Amy Krouse Rosenthal was a beloved Chicago author with a dream life: professional success, loving marriage, a supportive extended family and kids about to be grown. Then, out of nowhere, stomach pains, a trip to the ER, an ovarian cancer diagnosis and sudden decline. She chronicled those experiences in a viral New York Times “Modern Love” essay, “You Might Want to Marry My Husband,” a dating profile for her adoring husband, Jason, whom she would soon leave behind. So many people saw themselves in Amy: a woman in the prime of life, a mom and a spouse, betrayed by life’s cruel uncertainty.
They also saw themselves in Jason, who wrote a response piece, “My Wife Said You May Want to Marry Me,” which was equally huge.
Rosenthal died in 2017. This year, her husband released a memoir of the same name about grief, marriage, parenthood and coping with emotions that men too often squelch. He talked to JewishBoston about the experience.
Let’s start with the process of writing a memoir about something that is deeply painful. I think it can happen to all of us: when we realize that our perfect life might not be so perfect. Did you always wonder in the back of your mind, “Could things ever go wrong?” What was it like reflecting and thinking then versus now? What was that process like for you?
It’s a good question. The process was a little bit slower. Right after Amy’s piece came out, which went so crazy viral, I was bombarded with journalists and press and things like that, which at the time was not interesting to me. I just wasn’t in a place where I could even begin to process any of my thoughts, and so I didn’t. But at the end of the year, I was asked to consider giving a TED Talk, which was more appealing to me because it meant I could control the story I wanted to tell in my own way.
That was really cathartic and the beginning of the process. And then when it was accepted, I began to really focus on that. Really working hard on being able to deliver it in a way that I wanted, and I knew it would be out there in perpetuity. And so that was my first foray into really speaking about these topics that were so difficult for me and for, as it turns out, many, many, many people.
Right, they’re not alone.
Many people were grateful to me for speaking out publicly about things they had thought about but not really heard spoken of in that way. That gave me the confidence to continue to explore my own journey and try to help other people, which, as it turns out, I was doing for the last three years or so by speaking publicly all over the world on these topics. And then I was able to write a response piece to Amy’s on Father’s Day of the following year. That’s when the publisher began to approach me about expanding it into a book.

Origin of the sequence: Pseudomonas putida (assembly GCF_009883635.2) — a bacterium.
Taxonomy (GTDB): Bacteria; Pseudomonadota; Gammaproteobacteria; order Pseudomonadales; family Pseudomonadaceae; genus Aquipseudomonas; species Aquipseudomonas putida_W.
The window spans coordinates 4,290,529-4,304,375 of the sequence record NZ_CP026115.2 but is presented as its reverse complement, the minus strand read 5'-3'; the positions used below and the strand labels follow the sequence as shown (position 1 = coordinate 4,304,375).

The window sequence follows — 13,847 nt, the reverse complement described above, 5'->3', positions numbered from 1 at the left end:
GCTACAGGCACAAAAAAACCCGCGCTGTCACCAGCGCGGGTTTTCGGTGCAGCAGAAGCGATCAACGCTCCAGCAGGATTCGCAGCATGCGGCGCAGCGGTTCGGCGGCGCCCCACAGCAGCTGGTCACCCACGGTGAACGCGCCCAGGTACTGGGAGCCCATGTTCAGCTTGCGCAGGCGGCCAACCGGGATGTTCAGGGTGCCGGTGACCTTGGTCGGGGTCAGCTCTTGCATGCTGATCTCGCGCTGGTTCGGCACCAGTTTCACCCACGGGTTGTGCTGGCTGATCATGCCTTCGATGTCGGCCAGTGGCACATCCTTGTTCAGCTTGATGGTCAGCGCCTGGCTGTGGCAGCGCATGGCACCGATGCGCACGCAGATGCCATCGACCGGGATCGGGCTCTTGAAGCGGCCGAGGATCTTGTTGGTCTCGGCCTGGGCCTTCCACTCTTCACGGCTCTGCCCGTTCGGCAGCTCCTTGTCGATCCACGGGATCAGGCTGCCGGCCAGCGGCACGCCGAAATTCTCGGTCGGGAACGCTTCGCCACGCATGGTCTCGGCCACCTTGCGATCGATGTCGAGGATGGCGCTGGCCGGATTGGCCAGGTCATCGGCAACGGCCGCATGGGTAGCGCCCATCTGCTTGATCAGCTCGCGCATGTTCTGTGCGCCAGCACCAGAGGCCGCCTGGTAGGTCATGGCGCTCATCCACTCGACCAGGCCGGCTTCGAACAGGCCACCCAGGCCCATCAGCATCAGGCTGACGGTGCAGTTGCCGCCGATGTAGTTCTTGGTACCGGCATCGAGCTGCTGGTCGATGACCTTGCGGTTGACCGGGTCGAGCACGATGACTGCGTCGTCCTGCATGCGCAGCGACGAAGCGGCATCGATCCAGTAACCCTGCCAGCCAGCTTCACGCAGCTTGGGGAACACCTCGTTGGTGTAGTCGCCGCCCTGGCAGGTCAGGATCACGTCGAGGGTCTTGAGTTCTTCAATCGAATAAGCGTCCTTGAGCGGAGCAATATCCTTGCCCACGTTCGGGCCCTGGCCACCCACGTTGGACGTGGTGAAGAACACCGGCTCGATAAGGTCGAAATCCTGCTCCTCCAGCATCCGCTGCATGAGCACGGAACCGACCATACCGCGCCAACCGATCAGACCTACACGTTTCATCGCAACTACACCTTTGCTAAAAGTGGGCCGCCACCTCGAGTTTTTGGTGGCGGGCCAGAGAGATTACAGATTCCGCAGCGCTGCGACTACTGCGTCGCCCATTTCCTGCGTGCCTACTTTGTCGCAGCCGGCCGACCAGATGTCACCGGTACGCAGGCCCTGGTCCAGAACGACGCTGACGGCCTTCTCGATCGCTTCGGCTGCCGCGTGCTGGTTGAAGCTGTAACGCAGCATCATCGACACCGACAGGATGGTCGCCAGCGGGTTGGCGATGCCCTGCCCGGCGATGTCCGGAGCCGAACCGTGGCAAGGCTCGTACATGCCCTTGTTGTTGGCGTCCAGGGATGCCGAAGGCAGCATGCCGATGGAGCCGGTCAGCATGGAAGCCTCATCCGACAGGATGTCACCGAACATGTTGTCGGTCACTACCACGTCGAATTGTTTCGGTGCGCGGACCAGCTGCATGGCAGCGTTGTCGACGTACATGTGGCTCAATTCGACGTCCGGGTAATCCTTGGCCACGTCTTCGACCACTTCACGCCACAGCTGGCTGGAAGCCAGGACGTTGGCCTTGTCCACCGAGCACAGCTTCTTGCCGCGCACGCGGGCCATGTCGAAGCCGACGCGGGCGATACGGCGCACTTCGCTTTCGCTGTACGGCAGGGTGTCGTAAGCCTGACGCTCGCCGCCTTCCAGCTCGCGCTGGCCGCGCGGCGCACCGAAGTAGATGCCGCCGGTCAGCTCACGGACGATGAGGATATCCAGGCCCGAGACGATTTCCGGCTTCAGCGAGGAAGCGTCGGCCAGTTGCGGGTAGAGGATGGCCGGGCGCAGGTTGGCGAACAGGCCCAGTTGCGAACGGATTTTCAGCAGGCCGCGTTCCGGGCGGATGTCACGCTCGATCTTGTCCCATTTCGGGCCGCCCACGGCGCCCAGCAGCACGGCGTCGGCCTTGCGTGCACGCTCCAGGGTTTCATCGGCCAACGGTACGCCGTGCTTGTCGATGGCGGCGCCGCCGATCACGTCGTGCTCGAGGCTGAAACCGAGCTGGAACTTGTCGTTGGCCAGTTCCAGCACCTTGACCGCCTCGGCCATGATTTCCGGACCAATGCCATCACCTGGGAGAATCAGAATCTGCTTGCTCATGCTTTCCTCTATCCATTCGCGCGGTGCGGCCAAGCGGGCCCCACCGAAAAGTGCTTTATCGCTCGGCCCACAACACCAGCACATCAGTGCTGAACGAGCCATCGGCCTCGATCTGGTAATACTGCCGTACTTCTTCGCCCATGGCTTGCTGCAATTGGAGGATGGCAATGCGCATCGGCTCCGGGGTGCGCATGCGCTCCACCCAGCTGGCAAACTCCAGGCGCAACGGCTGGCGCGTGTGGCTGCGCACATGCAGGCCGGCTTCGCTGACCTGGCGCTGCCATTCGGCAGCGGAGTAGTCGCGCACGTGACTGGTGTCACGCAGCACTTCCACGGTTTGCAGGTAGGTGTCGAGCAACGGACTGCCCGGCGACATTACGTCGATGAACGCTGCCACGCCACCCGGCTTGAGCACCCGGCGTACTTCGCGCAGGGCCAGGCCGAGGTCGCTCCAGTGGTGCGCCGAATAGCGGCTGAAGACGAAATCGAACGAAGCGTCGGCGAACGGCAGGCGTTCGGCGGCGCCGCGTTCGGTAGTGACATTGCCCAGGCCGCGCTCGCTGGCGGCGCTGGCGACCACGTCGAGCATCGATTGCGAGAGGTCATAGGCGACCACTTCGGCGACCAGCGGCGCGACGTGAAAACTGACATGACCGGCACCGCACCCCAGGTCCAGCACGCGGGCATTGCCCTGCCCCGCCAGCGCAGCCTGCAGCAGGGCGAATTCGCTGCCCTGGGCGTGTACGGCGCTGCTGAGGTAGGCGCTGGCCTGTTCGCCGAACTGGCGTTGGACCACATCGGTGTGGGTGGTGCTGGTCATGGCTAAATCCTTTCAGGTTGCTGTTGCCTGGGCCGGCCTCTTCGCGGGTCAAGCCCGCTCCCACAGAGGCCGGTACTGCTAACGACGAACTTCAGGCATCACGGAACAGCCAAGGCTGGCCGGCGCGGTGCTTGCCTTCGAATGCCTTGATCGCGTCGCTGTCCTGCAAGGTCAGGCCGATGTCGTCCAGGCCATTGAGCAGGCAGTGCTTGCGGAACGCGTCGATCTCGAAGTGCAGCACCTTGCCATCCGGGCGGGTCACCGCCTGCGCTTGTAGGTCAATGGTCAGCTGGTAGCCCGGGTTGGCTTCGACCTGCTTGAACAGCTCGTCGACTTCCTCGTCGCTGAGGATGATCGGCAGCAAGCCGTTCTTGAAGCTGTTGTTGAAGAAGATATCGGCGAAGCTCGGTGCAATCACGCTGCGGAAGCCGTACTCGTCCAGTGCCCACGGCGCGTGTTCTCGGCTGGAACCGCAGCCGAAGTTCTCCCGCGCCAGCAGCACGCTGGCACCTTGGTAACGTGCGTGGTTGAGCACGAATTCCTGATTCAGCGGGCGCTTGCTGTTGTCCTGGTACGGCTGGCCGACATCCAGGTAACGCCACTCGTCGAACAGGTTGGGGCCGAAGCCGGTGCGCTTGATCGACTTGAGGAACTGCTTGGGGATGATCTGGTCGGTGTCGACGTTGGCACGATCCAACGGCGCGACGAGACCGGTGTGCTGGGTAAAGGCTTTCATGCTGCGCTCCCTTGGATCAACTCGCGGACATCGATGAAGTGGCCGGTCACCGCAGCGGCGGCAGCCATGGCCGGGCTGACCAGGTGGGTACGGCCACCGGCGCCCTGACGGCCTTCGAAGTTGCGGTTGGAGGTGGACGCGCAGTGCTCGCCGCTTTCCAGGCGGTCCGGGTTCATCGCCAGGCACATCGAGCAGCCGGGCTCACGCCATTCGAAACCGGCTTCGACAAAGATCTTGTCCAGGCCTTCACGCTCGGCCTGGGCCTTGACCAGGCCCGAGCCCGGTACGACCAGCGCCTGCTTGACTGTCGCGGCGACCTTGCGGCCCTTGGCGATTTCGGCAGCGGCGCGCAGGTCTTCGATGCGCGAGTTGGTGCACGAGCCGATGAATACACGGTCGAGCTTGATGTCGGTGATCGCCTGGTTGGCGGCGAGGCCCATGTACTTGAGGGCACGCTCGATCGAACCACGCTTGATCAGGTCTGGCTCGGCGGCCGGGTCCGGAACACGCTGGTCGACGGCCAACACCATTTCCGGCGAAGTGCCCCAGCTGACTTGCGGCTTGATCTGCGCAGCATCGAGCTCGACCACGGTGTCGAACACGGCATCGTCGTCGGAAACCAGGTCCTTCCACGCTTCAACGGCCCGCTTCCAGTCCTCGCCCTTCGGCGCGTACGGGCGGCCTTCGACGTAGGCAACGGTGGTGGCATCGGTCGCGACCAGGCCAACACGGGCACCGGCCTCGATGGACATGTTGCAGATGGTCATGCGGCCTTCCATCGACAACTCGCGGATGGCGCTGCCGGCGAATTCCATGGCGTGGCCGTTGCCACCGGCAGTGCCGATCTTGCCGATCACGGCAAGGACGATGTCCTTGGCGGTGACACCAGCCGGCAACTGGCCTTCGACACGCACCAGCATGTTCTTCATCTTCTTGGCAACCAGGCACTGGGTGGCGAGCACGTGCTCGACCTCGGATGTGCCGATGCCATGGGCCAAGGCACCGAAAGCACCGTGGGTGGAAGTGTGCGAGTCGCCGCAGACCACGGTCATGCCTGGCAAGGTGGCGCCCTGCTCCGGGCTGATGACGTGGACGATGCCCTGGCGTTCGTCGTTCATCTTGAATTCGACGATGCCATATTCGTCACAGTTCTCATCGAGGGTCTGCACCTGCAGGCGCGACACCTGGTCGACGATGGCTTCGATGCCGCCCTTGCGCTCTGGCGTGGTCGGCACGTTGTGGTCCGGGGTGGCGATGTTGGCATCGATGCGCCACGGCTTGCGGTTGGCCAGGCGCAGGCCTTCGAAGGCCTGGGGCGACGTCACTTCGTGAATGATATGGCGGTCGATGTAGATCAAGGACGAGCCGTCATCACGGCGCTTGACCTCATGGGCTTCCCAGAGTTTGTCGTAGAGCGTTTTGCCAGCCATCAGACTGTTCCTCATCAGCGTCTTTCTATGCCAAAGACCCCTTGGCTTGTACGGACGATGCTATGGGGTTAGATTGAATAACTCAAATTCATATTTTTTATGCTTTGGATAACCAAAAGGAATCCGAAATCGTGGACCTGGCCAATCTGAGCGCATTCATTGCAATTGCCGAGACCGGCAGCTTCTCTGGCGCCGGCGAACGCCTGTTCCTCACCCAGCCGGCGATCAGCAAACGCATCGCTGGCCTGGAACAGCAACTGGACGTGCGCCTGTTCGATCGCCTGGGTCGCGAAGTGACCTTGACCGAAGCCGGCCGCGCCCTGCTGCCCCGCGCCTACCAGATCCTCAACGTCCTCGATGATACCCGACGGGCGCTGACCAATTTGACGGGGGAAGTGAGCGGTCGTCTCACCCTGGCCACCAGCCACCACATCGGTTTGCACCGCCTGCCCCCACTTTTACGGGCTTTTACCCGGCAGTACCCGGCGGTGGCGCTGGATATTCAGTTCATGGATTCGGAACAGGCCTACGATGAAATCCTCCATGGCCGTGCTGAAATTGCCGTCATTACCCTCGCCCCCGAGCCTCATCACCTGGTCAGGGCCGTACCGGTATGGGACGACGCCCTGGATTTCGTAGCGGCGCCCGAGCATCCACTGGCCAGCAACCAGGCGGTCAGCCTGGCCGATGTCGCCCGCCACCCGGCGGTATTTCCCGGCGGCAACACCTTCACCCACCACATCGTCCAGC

For those unaware of your story, can you situate us a little bit? Were there any sort of precursors to thinking Amy might be sick, or was it really as sudden and as jarring as, “Oh my gosh, I’m having strange stomach pains, let’s go to the ER?” Were there any red flags you may have overlooked?
No. We belabored that a little bit, but no, not really. There wasn’t this incident or that incident. It was definitely that sudden, for sure. It was a total shock. A clean bill of health pretty much within the close proximity to when she got her diagnosis, so no, none of this was expected at all. It was a total out-of-left-field situation—at a time where, as you know, we were just about to be empty-nesters and start that whole new phase of our lives.
Did you feel scared or cheated? What happened for you after she got that diagnosis?
It’s a good question. I think that for me and for many of us who become the caregiver, that emotional aspect is put aside for a while. Because for me in particular, I just became hyper-focused on, “Alright, this is what we have to do. We’re going to go through all these steps, and we’re going to get through this.” And maybe that was a little bit of ignorance in hindsight, but really, our mission was to just take care of Amy and make her comfortable and do everything the doctors told us we were supposed to do.
That turned when we realized we had no more options and went into home hospice; that was a whole other story altogether, but yeah, sure, we were optimistic. But your question about male emotions is important to me, because I do spend some time speaking about that.
Talk to me about that. What was the process like?